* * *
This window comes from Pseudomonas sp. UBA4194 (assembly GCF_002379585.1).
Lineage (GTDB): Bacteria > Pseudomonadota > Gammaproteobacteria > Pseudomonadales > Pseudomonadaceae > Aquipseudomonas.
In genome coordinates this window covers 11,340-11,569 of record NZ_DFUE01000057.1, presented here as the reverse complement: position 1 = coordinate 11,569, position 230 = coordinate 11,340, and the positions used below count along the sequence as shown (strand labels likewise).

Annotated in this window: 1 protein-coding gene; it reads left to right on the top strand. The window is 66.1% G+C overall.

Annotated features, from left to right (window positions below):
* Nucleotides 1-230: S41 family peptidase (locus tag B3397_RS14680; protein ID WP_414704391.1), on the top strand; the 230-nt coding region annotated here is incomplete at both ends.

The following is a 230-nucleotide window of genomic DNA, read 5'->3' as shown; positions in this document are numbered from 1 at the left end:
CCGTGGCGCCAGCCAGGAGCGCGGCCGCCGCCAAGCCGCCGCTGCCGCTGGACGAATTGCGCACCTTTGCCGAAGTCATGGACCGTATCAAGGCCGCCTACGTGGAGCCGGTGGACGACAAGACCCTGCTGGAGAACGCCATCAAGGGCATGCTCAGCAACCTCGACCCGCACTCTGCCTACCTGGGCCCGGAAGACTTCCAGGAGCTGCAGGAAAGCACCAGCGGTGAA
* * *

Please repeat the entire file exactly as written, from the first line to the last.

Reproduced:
This window comes from Pseudomonas sp. UBA4194 (assembly GCF_002379585.1).
Lineage (GTDB): Bacteria > Pseudomonadota > Gammaproteobacteria > Pseudomonadales > Pseudomonadaceae > Aquipseudomonas.
In genome coordinates this window covers 11,340-11,569 of record NZ_DFUE01000057.1, presented here as the reverse complement: position 1 = coordinate 11,569, position 230 = coordinate 11,340, and the positions used below count along the sequence as shown (strand labels likewise).

Annotated in this window: 1 protein-coding gene; it reads left to right on the top strand. The window is 66.1% G+C overall.

Annotated features, from left to right (window positions below):
* Nucleotides 1-230: S41 family peptidase (locus tag B3397_RS14680; protein ID WP_414704391.1), on the top strand; the 230-nt coding region annotated here is incomplete at both ends.

The following is a 230-nucleotide window of genomic DNA, read 5'->3' as shown; positions in this document are numbered from 1 at the left end:
CCGTGGCGCCAGCCAGGAGCGCGGCCGCCGCCAAGCCGCCGCTGCCGCTGGACGAATTGCGCACCTTTGCCGAAGTCATGGACCGTATCAAGGCCGCCTACGTGGAGCCGGTGGACGACAAGACCCTGCTGGAGAACGCCATCAAGGGCATGCTCAGCAACCTCGACCCGCACTCTGCCTACCTGGGCCCGGAAGACTTCCAGGAGCTGCAGGAAAGCACCAGCGGTGAA